Prepared by the Windham School Club -1967 contains
“The History of Windham, Vermont” by James H. Upham with forward by Raymond A. Beardslee
And Excepts From Historical Manuscripts written by Asahel Upham in 1902 and 1905
Also a Map of Windham area from 1869 with the residences, names and schools.
Or read an abstract of the histories —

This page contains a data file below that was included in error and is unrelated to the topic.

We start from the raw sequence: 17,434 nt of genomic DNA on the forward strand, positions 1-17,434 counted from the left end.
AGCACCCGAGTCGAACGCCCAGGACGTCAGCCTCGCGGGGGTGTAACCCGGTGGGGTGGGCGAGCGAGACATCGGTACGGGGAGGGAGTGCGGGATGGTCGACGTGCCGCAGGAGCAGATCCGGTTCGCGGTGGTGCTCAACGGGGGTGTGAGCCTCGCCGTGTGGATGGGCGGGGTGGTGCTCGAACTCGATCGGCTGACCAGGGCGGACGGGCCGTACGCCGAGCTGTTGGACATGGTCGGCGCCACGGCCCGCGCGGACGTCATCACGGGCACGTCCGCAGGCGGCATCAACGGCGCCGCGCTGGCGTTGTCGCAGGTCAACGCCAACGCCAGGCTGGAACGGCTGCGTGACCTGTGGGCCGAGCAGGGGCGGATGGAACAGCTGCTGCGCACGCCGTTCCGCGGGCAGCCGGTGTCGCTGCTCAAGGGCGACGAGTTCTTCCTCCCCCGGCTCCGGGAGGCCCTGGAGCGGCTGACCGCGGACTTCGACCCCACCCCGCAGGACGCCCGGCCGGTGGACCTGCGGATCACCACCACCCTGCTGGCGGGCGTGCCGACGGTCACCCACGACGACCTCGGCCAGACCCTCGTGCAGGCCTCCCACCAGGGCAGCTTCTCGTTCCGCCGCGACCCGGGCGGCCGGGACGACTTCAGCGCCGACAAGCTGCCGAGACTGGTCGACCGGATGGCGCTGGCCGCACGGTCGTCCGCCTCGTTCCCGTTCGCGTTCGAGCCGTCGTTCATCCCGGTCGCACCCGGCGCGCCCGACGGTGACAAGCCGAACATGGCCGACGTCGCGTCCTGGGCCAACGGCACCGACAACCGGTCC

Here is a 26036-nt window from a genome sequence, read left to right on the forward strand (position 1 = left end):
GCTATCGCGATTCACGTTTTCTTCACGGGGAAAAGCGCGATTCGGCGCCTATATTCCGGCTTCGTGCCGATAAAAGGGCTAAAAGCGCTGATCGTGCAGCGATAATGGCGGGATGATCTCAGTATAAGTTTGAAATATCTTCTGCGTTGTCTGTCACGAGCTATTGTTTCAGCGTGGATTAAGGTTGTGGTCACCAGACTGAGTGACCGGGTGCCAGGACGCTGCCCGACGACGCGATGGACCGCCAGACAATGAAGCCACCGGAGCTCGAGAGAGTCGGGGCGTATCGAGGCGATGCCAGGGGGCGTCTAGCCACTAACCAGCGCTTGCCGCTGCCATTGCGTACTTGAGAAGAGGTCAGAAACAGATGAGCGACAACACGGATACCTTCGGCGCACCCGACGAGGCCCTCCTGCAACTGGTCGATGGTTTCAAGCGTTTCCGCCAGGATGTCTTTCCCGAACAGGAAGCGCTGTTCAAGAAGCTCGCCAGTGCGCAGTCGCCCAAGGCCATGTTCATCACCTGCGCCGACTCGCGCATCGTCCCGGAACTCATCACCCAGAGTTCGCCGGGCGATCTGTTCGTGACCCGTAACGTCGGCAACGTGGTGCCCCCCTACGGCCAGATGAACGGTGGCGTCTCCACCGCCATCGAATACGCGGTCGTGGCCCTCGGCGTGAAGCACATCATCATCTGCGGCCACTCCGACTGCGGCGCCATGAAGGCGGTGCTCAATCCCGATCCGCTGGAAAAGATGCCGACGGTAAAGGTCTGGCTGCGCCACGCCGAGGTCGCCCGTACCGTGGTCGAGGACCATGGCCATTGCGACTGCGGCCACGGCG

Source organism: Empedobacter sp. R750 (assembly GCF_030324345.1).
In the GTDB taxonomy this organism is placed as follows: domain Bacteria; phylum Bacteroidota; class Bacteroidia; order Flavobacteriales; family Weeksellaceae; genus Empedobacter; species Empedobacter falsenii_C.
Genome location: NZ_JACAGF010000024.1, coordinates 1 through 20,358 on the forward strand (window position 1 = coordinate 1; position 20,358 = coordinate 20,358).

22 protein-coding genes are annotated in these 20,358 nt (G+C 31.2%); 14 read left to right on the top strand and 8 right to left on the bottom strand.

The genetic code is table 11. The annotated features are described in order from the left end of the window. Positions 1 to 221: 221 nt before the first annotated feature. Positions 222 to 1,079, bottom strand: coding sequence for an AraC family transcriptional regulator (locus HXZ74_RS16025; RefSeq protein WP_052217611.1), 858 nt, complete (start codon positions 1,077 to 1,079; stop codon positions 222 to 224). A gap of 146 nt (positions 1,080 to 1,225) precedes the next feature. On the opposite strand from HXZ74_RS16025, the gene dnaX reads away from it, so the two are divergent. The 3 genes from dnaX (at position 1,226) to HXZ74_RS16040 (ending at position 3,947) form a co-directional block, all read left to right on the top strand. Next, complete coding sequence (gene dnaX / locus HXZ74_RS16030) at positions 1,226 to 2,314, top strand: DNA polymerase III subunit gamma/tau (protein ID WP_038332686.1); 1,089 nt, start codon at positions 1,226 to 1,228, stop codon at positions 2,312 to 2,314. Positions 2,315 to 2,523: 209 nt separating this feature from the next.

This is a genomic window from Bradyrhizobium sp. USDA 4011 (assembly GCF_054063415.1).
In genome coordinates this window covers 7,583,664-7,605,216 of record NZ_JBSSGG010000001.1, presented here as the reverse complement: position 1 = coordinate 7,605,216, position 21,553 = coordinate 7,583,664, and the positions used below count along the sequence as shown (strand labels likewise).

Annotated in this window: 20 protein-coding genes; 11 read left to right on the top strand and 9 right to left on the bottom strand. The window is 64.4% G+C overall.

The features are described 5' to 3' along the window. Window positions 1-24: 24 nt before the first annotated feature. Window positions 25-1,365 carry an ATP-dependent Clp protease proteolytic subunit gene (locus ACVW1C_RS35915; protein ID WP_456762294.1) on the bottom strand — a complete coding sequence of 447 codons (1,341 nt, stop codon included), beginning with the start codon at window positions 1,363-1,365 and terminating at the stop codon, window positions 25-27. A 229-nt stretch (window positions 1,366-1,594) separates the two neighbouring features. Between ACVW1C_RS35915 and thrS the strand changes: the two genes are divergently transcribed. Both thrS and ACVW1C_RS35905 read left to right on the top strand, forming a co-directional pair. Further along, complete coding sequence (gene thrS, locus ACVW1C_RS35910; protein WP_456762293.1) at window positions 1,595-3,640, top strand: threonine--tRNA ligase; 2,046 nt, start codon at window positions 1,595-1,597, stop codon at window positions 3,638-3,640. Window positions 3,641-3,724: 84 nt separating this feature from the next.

The Windham School Club of 1967 prepared a document entitled “The History of Windham, Vermont,” by James H. Upham with a forward by Raymond A. Beardslee. “Excerpts from Historical Manuscripts written by Asahel Upham in 1902 and 1905.” The following is a further abstract of these histories. This manuscript history of Windham, Vermont, unsigned and undated, has long been preserved among the records of the Town. It was found between the front cover and the flyleaf of Volume I of the land records when Harry Hall became Town Clerk in 1946. The Town of Londonderry, which embraced Windham, was chartered by the State of New York on February 13, 1700. It contained 84,590 acres. The first settlers came in 1774, three of the first five settlers located in the Windham territory. The made a small clearance and prepared for their family to return the following year. They returned to Londonderry to spend the winter. The records note that the first log cabin was built and a saw mill located at so-called “Derry Pond.” Lumber for two houses was cut, but a fire destroyed the mill and lumber. Records of the settlements to 1793 are nearly all lost. In 1795, a petition was presented to the legislature to divide the Town of Londonderry to make a new town out of the eastern part. On October 22, 1795, an act passed in the legislature incorporating this new town of 16,870 acres which was called Windham. In 1800, Windham had a population numbering 363. By 1810 the population had grown to 782, rising to 931 people in 1820. In 1830 the population was 847 and it continued to decrease to 757 in 1840 and 763 in 1850. During this period, the Town was dependent on its local merchants, saw mills, blacksmith shop, farming, grist mills, talc and marble mining, and sheep farming. The townspeople begun building a Meeting House in 1802 and finished it in 1825. Today, this historic structure continues to satisfy the needs of the Town. Without easy travel modes, the Town was a typical rural area in which neighbors depended on each other. Several schools and churches were established. The people of Windham encouraged education. Records show that the first formal school meeting was in 1796 in a log barn. In 1801, a decision was held to build a school. At 22 feet squared feet, the first school cost $172.50. The record says “It cannot be said that Windham has raised no literary men.” Let the record show “that 13 ministers went forth from the Town, and 2 physicians. Women, likewise have furnished many teachers, missionary workers, writers who have graced the columns of literary periodicals.” Other school building followed. A description of a “desirable town community” included these words: “A town consisting of a due mixture of hills, valleys, and streams of water, well fenced and cultivated, the roads and bridges in good repair, decent inns for the refreshments of travelers and for public entertainment. Manufacturers of a suitable proportion of handicraft workman and two or three traders. A physician and a lawyer. A clergyman of good understanding, candid disposition and exemplary morals, not a metaphysical nor a polemic but a serious, practical preacher. A school master who should understand his business and teach his pupils to govern themselves. A decent Musical Society; no intriguing politician, horse jockey, gambler, or sot. Such a situation may be considered as the most favorable to local happiness of any which the world can afford.” It concludes further with: “Nearly all have comfortable dwelling with the property enough to procure necessities and even some luxuries. We are shielded from many of the distracting elements and destroyer influences which are working the ruins of older towns. We are surrounded by fortifications (hills and valleys) which have been raised by the hand of the Almight which will forever exclude the idea that our town will become the theatre of railroad scenes or that she will be noted for Manufacturers. Her glory depends upon the general intelligence of her town’s people.”Geographic OverviewThe Town of Windham is comprised of three areas: North Windham, South Windham, and West Windham. The Town is located in a north/south orientation, between Route 11 to the Northwest and Route 30 to the South. A road running north/south through Town provides the major accessto and from the community. Route 121 runs east/west from Route 11 to Grafton along the northern part of the town. Route 121 is blacktopped on the western portion and a gravel road to the east. The intersection of Route 121 and Windham Hill Road is locally known as Lawrence Four Corners. The major entry and exit routes are steep inclines, rising to the Town centers. The Town is at a relatively high elevation but even so, the surrounding areas to the east and west of the Town centers are still at higher elevations, with settlement concentrated in the “valley” running north and south. The result of this geography is that the main concentration of homes is located along this corridor with the outlying areas concentrated into large woodland areas on high rising land, often with ledge rock subsurface. The elevation of the land gives rise to several headwaters which flow downstream to join the larger tributaries. Several large in-stream ponds have been developed and were used for waterpower. There are also wetland areas, many resulting from beaver activity, which are still present today. The western part of Town rises sharply up Glebe Mountain While much of Windham had at one time been cleared to an open landscape, much of the land has returned to a forested state. There are deposits of talc and marble, which at one time were mined but these operations have since been discontinued. An area in the valley of West Windham has long been used for farming and is currently being converted from milk production to orchards. Other suitable farm areas have been discontinued. A large potato farm was converted to a 9-hole golf course with a clubhouse during the 1960s and has since been expanded to 18 holes.